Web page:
Longer Indemnity Periods Under Business Interruption
To recap, I suggested that taking out an Indemnity Period of less than 12 months was, in most cases, false economy, as the loss of coverage was not worth the minuscule saving in premium.
Secondly, under most Business Interruption policies you need to insure for 12 months loss of insurable gross profit whether you insure for 3, 6, 9, or 12 months.
I stress that you need to read the policy wording to check that this is so. If in doubt, speak with your insurance broker.
Today I look at what happens when you take out a Business Interruption policy with an Indemnity Period longer than 12 months.
In most policies, sadly there is no industry rule, you need to pro rata the annual figure up. For example, 18 month Indemnity Period set the declared value or sum insured at 1.5 tines one year’s annual insurable Gross Profit. For 2 years you double the 12 month figure. In most policies you need to also factor in some growth allowance based on the expected growth in the level of insurable Gross Profit in the business.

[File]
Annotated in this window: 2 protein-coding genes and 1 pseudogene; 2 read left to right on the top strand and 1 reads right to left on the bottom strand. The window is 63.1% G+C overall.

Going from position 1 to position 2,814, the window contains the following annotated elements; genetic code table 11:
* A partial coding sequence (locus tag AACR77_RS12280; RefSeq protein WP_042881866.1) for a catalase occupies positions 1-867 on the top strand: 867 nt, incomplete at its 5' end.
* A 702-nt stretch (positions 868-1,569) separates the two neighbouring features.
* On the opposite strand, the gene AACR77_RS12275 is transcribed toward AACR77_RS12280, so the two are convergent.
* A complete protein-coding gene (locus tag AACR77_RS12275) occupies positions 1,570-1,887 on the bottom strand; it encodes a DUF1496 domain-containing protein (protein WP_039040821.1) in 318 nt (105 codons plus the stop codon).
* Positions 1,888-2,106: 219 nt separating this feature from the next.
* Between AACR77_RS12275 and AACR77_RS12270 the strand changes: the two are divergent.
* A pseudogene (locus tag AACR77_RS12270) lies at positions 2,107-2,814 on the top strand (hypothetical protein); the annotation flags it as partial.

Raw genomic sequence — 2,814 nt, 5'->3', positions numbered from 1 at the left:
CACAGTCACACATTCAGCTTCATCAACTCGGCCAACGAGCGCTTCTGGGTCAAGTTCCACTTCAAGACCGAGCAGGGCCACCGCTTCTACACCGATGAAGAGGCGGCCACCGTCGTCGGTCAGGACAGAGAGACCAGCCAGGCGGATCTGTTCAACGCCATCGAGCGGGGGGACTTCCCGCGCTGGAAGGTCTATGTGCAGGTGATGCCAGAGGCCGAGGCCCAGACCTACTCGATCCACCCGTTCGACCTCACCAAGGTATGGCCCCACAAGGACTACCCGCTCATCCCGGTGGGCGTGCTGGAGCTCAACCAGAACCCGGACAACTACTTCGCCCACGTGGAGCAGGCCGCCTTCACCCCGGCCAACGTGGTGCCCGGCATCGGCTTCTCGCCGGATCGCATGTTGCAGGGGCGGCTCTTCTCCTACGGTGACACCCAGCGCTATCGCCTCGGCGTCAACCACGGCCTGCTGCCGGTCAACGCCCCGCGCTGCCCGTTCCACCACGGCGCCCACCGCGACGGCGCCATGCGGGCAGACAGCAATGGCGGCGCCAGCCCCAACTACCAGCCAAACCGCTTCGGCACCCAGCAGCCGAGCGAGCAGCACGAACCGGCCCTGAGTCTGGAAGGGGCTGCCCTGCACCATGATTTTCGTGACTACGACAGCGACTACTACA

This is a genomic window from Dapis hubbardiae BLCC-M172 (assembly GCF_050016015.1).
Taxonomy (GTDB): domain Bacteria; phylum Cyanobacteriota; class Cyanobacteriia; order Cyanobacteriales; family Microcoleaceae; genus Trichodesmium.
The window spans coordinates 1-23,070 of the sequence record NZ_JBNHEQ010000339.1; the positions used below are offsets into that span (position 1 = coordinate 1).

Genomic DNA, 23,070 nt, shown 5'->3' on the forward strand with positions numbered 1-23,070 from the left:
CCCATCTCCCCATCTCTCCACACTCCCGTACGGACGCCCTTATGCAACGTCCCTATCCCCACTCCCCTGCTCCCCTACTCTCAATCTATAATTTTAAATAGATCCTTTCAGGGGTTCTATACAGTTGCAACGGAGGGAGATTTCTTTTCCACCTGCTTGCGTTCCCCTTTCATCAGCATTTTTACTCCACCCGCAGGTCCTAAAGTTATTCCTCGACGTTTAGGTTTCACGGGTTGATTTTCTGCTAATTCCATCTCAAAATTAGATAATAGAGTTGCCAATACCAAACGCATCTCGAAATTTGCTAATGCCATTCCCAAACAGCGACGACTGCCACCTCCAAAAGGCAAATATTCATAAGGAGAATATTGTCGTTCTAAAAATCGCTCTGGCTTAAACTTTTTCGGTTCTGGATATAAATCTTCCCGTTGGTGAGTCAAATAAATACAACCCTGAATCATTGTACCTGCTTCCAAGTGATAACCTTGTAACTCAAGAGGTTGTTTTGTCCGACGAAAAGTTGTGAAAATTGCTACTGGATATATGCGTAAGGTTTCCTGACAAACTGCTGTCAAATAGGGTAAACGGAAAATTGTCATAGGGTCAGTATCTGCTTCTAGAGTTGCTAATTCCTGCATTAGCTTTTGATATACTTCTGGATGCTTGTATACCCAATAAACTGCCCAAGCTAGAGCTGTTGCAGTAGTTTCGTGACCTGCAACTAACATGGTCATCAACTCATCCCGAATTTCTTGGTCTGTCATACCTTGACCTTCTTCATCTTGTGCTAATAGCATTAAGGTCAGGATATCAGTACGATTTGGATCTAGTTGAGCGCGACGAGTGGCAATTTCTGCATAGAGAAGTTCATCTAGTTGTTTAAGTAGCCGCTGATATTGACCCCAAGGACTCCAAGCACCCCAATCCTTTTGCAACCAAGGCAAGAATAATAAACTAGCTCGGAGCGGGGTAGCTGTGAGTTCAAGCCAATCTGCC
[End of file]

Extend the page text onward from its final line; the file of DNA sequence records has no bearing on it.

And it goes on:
For underwriters, please consider supporting your insured’s by offering a discount on the premium for the proportion of sum insured /declared value that is greater than 12 months. The reasons I ask this are:
Statistically, the vast majority of claims have a period of disruption of less than 12 months. As I stated in Monday’s post, I estimate 75% of all Business Interruption claims have a period of disruption of less than 3 months.
Besides the low frequency, if the business is effected for a period of more than 12 months, one of two things have occurred. Either the business has recovered somewhat and you will not be paying out the sum insured and/or there have been significant savings in expenses due to the long term drop in revenue.
While the frequency issue is true for loss of rent (gross rentals, rent payable or rent receivable) the argument regarding part trading is not always true for property owners.